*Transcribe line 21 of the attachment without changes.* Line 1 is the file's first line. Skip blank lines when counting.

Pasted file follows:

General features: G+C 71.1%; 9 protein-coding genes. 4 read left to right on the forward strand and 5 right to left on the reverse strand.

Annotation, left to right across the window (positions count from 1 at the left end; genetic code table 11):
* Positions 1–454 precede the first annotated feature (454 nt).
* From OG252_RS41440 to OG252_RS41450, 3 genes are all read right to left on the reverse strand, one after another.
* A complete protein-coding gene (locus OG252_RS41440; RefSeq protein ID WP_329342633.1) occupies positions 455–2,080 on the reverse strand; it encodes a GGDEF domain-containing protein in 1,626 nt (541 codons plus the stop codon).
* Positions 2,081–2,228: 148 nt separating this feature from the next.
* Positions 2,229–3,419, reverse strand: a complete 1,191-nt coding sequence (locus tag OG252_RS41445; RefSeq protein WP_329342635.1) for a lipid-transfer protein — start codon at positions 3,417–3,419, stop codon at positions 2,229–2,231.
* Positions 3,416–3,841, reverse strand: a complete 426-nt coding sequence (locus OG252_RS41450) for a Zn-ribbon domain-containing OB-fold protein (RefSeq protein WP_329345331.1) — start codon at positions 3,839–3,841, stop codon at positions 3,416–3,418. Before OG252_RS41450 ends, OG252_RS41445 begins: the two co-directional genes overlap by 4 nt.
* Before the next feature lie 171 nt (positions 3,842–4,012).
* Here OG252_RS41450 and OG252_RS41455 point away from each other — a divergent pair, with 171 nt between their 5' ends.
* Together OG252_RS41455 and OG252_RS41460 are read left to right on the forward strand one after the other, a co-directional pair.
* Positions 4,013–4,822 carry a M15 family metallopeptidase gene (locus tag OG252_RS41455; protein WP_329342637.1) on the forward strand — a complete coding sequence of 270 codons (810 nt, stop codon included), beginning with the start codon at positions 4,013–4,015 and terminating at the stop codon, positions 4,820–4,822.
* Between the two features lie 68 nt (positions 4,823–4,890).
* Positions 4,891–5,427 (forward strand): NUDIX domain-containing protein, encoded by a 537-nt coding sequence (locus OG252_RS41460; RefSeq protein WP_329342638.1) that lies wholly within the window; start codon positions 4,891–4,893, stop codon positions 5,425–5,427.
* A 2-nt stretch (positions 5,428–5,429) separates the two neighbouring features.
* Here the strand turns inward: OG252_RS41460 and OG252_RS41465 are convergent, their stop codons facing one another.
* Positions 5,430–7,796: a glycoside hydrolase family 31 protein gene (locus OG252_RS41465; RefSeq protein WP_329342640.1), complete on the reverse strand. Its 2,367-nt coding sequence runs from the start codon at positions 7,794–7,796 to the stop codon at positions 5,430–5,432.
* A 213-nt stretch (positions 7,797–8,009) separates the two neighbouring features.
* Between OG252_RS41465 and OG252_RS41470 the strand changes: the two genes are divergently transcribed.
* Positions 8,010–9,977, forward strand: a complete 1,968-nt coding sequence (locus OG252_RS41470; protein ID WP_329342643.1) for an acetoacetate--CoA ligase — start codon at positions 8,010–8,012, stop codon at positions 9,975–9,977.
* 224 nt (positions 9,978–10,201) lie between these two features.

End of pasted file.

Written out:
* 224 nt (positions 9,978–10,201) lie between these two features.